Strike out in any direction of Washington State and you are bound to find wineries. One of the best things about Washington wine country is the natural beauty of each unique region. Western Washington’s climate is temperate with plenty of greenery and the weather is fairly mild. Cross over the Cascade Mountain range to Eastern Washington for a deep contrast. The landscape is rugged and sparse with a wide open vastness. The weather is hot in the summer and there is little rain.
Presented below are the major Washington state winery regions which mostly coincide with the Washington State AVA’s (American Viticultural areas), where the wine grapes are grown. Use this section as a guide to decide which region to visit based on distance from the Seattle metro area and the number of wineries within each region. Click your desired region to read more about that area, what to expect and the wineries there.
In Eastern and Western Washington. Running along the Columbia River and between Washington and Oregon, this is a great region to visit from Portland en route to Eastern Washington. Or, if you are in Prosser, the Tri-Cities or Red Mountain, it’s less than an hour to the beginning of this area. There are about 20 wineries along the Columbia River, some of which are open regular business hours, so it’s best to call ahead. Plan 3 or more hours from the Seattle area depending on traffic. Click here to browse wineries in the Columbia Gorge.
In Eastern Washington. The Horse Heaven Hills are visable from about the middle of the Yakima Valley as you drive Southeast along I-82. They look like a ridge to the south, but they are a southern-facing, gentle slope that runs down to the Columbia River. There are about 6 wineries sprinkled throughout the vast vineyards. There are two approaches to this region, from Seattle head south at Prosser, or from Oregon head north at Paterson. From Seattle, plan about 3 hours (via Yakima). Click here to browse wineries on the Horse Heaven Hills.
In the North Cascade Mountain Range. Lake Chelan, is a great summer family destination and an exciting new AVA. There are about 15 wineries situated around the south end of the lake around the towns of Chelan and Manson. Lake Chelan was a tourist destination long before there were wineries here, so there are many hotels and restaurants and dozens of rental homes for families or groups of couples. Plan about 3.5 hours from Seattle and more in the winter due to poor driving conditions and/or closed mountain passes. Click here to browse wineries in Lake Chelan.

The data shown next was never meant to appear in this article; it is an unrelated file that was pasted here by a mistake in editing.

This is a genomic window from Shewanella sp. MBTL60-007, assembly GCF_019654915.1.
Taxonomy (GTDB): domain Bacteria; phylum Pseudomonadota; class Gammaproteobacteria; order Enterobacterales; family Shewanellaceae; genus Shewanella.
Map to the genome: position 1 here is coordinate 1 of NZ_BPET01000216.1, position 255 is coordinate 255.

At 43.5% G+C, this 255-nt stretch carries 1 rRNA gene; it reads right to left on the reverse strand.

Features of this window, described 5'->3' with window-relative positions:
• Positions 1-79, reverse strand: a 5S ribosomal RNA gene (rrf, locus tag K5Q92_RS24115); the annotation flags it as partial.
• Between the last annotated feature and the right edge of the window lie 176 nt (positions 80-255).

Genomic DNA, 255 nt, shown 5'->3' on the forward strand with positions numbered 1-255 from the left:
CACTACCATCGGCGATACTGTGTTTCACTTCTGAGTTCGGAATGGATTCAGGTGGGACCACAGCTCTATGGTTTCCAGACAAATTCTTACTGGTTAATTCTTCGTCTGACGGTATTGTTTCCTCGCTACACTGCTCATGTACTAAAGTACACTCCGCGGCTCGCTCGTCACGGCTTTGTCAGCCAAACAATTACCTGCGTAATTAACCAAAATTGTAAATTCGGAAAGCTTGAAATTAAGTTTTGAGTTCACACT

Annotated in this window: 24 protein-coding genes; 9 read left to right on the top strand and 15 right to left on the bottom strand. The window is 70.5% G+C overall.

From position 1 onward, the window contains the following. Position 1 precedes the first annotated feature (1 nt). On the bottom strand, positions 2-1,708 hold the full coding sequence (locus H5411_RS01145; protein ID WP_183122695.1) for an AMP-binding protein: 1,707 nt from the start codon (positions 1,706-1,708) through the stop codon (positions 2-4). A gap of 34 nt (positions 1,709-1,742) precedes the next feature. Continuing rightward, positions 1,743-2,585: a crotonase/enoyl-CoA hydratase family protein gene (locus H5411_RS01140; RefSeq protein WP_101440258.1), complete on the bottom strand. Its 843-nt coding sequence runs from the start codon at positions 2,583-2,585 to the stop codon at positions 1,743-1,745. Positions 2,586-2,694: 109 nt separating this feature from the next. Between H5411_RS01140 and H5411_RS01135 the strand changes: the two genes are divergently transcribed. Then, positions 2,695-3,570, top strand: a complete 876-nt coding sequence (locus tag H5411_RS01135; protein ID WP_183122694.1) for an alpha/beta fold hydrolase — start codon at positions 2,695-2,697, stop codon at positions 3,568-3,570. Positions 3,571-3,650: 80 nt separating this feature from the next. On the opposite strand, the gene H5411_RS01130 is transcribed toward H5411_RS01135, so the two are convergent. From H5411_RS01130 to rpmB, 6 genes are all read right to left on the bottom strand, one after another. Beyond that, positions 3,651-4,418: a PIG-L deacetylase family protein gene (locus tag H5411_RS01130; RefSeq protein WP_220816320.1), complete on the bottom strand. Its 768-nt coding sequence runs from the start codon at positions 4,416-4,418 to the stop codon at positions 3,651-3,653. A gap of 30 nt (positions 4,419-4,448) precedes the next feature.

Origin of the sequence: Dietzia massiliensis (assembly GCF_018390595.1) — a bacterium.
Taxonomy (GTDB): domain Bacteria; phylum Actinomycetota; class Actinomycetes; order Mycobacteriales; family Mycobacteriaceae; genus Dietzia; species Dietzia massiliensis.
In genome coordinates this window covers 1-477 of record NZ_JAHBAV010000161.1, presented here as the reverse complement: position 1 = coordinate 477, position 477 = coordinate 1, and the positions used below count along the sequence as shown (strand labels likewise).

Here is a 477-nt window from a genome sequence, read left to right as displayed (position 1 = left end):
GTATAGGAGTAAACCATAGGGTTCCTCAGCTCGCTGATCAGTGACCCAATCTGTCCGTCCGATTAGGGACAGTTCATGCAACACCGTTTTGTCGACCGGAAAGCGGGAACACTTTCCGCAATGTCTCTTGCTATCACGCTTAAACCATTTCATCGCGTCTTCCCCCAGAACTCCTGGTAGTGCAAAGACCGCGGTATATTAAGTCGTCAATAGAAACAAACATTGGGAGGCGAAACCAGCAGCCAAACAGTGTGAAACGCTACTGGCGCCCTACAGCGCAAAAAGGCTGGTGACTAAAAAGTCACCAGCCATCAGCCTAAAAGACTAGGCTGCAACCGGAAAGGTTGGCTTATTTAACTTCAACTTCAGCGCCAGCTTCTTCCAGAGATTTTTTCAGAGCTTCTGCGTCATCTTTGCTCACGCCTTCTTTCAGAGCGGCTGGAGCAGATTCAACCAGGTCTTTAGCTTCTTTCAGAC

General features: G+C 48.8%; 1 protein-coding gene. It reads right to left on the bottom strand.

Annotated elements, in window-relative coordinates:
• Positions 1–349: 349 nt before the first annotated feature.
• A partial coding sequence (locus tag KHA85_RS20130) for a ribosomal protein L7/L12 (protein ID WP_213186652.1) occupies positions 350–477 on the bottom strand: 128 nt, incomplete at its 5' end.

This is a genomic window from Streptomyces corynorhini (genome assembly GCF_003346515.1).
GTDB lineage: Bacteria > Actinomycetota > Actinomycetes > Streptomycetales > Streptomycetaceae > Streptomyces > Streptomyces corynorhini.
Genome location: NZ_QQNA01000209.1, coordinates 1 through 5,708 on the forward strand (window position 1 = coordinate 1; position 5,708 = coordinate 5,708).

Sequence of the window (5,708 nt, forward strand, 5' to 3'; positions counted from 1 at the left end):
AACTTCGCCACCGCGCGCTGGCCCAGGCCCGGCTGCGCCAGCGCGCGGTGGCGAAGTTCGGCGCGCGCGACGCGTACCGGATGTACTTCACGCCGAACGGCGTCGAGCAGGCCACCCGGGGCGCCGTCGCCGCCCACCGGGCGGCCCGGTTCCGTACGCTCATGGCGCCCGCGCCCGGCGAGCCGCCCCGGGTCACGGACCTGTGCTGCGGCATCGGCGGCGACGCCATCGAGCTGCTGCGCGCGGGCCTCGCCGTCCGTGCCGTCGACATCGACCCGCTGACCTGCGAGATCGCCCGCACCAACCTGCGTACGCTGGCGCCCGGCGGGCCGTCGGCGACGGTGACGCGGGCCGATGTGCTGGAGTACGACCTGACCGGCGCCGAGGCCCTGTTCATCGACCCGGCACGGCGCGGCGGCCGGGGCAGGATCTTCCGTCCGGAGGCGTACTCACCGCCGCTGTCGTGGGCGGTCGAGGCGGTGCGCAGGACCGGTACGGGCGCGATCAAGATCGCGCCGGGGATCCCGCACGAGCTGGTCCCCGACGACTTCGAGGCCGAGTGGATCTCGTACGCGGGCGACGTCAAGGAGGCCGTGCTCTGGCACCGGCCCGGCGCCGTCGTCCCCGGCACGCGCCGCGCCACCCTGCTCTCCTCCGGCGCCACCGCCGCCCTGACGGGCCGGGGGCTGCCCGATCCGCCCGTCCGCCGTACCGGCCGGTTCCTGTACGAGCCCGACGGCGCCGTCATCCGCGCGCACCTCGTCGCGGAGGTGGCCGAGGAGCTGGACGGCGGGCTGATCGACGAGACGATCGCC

In the North Cascade Mountain Range. There are three main towns in the North Cascades; Leavenworth, a bavarian themed town that has a bunch of wineries and other tourist activities; Wenatchee, which only has a few wineries but is great if wine tasting is only part of what you want to do; and Lake Chelan, which is a great summer family destination and an exciting new wine region. There are over 40 wineries concentrated here along with vast beauty and tons of outdoor activites. Most wineries in this area are open regular business hours, but some of them only seasonally. Plan about 3 – 3.5 hours from Seattle and more in the winter due to poor driving conditions. Click here to browse wineries in the North Cascades.
In Western Washington. The Puget Sound AVA covers a lot of ground. You can head North to Whatcom County and visit wineries around Bellingham (about 2 hours drive from Seattle), or you can visit the wineries on the San Juan Islands (a ferry ride may be required). There is also a collection of wineries on the Olympic Peninsula from Centralia all the way up to Port Angeles (you can drive from Seattle or take a ferry over). Seattle and Woodinville are included in the Puget Sound AVA, but because there is such a concentration of wineries in these areas, and most of these wineries do not source their grapes from this AVA, they are posted seperately. Click here to browse wineries in the Puget Sound.